icon bookmark-bicon bookmarkicon cameraicon checkicon chevron downicon chevron lefticon chevron righticon chevron upicon closeicon v-compressicon downloadicon editicon v-expandicon fbicon fileicon filtericon flag ruicon full chevron downicon full chevron lefticon full chevron righticon full chevron upicon gpicon insicon mailicon moveicon-musicicon mutedicon nomutedicon okicon v-pauseicon v-playicon searchicon shareicon sign inicon sign upicon stepbackicon stepforicon swipe downicon tagicon tagsicon tgicon trashicon twicon vkicon yticon wticon fm
11 Apr, 2024 11:03

Russia has spies in Ukraine’s top military echelons – Zelensky

Kiev claims its 2023 counteroffensive was derailed because the battle plans were leaked
Russia has spies in Ukraine’s top military echelons – Zelensky

Ukraine’s large-scale counteroffensive last year was most likely foiled due to Russian spies operating in Kiev, President Vladimir Zelensky has claimed, while promising that the next offensive will be more successful. 

In an interview with the German media conglomerate Axel Springer, which was published by Politico and other outlets on Tuesday, Zelensky admitted that Kiev’s military push last year – which started last June before getting bogged down in Russian defenses – was “not so successful.” 

The Ukrainian leader suggested that sabotage from within was to blame. “The Russians knew where we were going to attack,” he said, adding that “history will tell” how Moscow was able to intercept Kiev’s plans. 

He said the next attempt to breach Russian defenses “must give us some results,” without providing any timeframe.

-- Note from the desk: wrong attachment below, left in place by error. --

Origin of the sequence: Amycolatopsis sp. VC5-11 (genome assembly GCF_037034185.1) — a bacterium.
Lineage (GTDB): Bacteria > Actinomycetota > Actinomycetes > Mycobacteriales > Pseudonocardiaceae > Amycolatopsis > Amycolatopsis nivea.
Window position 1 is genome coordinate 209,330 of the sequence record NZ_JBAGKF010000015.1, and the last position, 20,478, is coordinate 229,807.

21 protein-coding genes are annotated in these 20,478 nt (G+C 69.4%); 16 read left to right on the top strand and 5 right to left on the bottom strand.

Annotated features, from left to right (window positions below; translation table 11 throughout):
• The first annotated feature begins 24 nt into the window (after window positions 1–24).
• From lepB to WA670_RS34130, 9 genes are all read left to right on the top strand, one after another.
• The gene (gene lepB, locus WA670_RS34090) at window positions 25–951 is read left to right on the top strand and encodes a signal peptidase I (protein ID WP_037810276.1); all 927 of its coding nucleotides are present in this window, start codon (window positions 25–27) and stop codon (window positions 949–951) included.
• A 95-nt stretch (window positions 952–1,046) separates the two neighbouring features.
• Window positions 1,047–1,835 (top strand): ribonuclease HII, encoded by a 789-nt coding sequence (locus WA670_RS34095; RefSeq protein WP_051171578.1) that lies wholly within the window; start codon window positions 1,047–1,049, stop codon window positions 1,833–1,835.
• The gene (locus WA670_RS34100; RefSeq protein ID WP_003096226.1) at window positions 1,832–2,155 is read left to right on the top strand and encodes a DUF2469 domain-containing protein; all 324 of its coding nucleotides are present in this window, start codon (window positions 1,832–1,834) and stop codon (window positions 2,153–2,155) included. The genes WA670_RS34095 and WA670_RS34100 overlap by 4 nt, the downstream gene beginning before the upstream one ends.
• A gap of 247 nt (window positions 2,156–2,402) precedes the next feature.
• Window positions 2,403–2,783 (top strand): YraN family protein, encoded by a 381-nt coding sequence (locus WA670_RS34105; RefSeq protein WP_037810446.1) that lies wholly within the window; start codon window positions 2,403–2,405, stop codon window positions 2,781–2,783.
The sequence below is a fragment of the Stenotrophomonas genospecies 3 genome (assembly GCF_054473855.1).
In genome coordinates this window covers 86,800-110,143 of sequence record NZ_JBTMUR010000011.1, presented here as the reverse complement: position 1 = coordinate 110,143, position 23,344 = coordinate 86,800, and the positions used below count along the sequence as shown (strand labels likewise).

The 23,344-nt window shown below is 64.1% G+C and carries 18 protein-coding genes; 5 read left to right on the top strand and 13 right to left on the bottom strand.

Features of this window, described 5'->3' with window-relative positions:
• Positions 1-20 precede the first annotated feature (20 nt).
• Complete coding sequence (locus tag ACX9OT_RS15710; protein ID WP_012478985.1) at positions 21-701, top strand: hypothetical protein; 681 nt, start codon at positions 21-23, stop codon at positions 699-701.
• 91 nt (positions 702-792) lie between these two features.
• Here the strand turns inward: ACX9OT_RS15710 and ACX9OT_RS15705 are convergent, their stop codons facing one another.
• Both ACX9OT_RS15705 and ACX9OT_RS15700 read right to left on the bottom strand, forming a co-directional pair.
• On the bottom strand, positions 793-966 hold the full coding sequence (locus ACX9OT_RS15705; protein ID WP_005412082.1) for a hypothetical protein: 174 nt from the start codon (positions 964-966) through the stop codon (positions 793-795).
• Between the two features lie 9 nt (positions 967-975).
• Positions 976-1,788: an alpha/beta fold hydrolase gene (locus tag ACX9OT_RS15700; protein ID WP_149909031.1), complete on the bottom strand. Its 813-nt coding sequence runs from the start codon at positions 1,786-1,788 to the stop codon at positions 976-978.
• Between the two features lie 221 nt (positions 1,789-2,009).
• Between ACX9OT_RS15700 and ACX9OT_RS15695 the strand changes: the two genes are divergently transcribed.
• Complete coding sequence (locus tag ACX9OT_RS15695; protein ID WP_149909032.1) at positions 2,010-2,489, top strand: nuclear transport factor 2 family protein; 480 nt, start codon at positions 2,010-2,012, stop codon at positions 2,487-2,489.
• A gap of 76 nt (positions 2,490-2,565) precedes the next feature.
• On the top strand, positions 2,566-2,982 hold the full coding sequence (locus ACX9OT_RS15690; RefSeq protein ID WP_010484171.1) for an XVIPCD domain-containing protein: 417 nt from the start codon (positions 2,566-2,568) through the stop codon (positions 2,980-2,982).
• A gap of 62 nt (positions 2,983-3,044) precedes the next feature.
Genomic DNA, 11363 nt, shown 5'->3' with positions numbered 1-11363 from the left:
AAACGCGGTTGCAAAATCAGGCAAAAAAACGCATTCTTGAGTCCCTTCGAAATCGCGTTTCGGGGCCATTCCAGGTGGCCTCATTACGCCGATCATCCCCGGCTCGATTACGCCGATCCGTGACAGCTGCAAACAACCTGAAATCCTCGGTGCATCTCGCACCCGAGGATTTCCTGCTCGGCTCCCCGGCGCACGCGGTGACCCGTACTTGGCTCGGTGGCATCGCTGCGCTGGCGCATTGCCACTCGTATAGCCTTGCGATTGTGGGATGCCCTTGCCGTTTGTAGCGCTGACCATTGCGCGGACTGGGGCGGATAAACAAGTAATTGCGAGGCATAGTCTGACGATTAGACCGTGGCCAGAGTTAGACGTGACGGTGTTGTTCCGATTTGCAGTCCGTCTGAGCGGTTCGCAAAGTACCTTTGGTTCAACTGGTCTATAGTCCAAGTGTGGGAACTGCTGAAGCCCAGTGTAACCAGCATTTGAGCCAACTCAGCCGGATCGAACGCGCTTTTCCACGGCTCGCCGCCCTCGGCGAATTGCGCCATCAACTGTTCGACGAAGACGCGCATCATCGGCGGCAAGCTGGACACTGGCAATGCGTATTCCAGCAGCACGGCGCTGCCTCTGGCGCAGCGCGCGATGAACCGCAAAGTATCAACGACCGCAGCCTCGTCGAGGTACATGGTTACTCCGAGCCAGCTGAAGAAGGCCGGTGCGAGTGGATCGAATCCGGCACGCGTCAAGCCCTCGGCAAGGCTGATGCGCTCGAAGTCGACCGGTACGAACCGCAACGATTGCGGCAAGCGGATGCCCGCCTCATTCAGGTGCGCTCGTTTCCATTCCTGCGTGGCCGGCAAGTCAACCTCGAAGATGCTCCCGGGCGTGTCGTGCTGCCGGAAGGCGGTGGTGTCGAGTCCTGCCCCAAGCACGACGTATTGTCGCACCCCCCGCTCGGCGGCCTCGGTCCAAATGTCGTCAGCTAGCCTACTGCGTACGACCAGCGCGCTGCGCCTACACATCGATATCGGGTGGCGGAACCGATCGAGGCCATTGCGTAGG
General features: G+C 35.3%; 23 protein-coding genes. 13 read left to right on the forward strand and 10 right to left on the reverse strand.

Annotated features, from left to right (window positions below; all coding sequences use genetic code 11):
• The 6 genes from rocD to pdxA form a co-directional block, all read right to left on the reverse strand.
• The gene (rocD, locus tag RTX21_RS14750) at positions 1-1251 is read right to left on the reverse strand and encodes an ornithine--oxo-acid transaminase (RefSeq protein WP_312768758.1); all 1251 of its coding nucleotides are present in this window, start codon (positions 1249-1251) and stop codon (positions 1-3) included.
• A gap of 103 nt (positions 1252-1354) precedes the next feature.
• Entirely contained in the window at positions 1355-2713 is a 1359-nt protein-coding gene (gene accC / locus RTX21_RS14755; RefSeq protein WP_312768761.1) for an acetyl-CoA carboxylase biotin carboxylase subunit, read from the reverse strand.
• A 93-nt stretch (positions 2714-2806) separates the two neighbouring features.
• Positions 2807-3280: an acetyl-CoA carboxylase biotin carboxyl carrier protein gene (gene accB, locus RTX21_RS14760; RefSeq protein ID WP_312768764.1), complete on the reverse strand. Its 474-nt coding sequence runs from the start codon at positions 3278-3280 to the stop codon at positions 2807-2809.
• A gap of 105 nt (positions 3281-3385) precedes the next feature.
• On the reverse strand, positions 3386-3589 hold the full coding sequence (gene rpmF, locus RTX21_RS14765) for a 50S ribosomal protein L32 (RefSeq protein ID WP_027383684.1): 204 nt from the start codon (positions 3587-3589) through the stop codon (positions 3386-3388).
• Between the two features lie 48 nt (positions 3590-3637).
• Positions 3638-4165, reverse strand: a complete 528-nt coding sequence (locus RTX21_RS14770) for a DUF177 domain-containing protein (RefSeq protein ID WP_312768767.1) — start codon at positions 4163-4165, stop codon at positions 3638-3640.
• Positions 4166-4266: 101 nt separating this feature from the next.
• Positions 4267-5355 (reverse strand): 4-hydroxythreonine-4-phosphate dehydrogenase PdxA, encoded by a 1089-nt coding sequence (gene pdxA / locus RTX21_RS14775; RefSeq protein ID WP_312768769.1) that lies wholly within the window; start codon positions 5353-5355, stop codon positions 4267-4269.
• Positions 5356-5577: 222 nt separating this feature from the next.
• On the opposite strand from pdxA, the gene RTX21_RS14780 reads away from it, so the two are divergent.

Zelensky also warned Ukraine’s Western backers that it would be a grave mistake to stop sending arms at this point. The president acknowledged earlier this month that Ukraine “does not have enough shells for counteroffensive actions,” and that it can only hold the line by compensating for the ammunition deficit with drones. 

In March, Mikhail Podoliak – Zelensky’s top adviser – described the battlefield situation as “stagnation,” blaming it on slow supplies. 

The much-hyped Ukrainian counteroffensive, which was reinforced by hundreds of Western-made tanks and other weaponry, fizzled out by last autumn, with Kiev suffering catastrophic losses, according to Moscow.

In late February, Russian Defense Minister Sergey Shoigu estimated Ukraine’s losses in the offensive at 166,000 troops, more than 800 tanks and 2,400 armored personnel vehicles. Ukrainian troops have been on the back foot in recent months, with Moscow liberating the key Donbass town of Avdeevka and several other nearby settlements.

Ukrainian officials have been pleading for more aid from Western backers – particularly the US, where President Joe Biden’s $60 billion supplemental aid package to Kiev has been stalled in Congress for months. Republicans have stalled the measure, demanding more efforts to improve security on the southern US border.